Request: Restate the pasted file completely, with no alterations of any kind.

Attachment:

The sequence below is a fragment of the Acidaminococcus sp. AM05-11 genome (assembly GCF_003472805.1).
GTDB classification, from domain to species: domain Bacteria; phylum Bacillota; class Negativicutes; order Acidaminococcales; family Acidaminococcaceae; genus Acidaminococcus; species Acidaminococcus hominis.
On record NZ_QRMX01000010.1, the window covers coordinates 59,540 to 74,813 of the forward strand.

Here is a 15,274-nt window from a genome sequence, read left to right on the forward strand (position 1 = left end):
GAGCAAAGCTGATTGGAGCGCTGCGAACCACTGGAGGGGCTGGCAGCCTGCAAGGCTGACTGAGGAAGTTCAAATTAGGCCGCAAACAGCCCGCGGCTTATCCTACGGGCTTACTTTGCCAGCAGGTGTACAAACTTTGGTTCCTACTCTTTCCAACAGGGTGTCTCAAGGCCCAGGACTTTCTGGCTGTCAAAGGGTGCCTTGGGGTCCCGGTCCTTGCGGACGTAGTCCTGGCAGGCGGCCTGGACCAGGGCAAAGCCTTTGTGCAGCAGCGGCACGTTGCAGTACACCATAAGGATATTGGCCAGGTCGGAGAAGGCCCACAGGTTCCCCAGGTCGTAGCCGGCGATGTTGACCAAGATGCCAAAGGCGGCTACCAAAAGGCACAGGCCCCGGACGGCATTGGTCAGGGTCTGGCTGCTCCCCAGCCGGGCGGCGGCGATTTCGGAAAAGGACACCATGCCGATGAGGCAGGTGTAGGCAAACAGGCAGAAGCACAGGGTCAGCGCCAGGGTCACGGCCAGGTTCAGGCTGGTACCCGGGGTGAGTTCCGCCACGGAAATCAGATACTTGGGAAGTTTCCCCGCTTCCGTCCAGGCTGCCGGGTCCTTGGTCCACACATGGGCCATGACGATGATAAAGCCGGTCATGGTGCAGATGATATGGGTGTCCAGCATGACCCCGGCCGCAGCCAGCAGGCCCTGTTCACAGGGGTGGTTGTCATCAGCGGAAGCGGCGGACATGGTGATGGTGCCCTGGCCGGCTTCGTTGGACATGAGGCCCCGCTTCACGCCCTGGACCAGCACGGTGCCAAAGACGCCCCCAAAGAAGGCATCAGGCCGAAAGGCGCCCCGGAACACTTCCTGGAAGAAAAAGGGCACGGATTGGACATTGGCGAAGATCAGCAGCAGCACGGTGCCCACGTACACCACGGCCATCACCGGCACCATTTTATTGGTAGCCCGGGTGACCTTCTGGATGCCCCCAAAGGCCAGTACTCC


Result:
The sequence below is a fragment of the Acidaminococcus sp. AM05-11 genome (assembly GCF_003472805.1).
GTDB classification, from domain to species: domain Bacteria; phylum Bacillota; class Negativicutes; order Acidaminococcales; family Acidaminococcaceae; genus Acidaminococcus; species Acidaminococcus hominis.
On record NZ_QRMX01000010.1, the window covers coordinates 59,540 to 74,813 of the forward strand.

Here is a 15,274-nt window from a genome sequence, read left to right on the forward strand (position 1 = left end):
GAGCAAAGCTGATTGGAGCGCTGCGAACCACTGGAGGGGCTGGCAGCCTGCAAGGCTGACTGAGGAAGTTCAAATTAGGCCGCAAACAGCCCGCGGCTTATCCTACGGGCTTACTTTGCCAGCAGGTGTACAAACTTTGGTTCCTACTCTTTCCAACAGGGTGTCTCAAGGCCCAGGACTTTCTGGCTGTCAAAGGGTGCCTTGGGGTCCCGGTCCTTGCGGACGTAGTCCTGGCAGGCGGCCTGGACCAGGGCAAAGCCTTTGTGCAGCAGCGGCACGTTGCAGTACACCATAAGGATATTGGCCAGGTCGGAGAAGGCCCACAGGTTCCCCAGGTCGTAGCCGGCGATGTTGACCAAGATGCCAAAGGCGGCTACCAAAAGGCACAGGCCCCGGACGGCATTGGTCAGGGTCTGGCTGCTCCCCAGCCGGGCGGCGGCGATTTCGGAAAAGGACACCATGCCGATGAGGCAGGTGTAGGCAAACAGGCAGAAGCACAGGGTCAGCGCCAGGGTCACGGCCAGGTTCAGGCTGGTACCCGGGGTGAGTTCCGCCACGGAAATCAGATACTTGGGAAGTTTCCCCGCTTCCGTCCAGGCTGCCGGGTCCTTGGTCCACACATGGGCCATGACGATGATAAAGCCGGTCATGGTGCAGATGATATGGGTGTCCAGCATGACCCCGGCCGCAGCCAGCAGGCCCTGTTCACAGGGGTGGTTGTCATCAGCGGAAGCGGCGGACATGGTGATGGTGCCCTGGCCGGCTTCGTTGGACATGAGGCCCCGCTTCACGCCCTGGACCAGCACGGTGCCAAAGACGCCCCCAAAGAAGGCATCAGGCCGAAAGGCGCCCCGGAACACTTCCTGGAAGAAAAAGGGCACGGATTGGACATTGGCGAAGATCAGCAGCAGCACGGTGCCCACGTACACCACGGCCATCACCGGCACCATTTTATTGGTAGCCCGGGTGACCTTCTGGATGCCCCCAAAGGCCAGTACTCC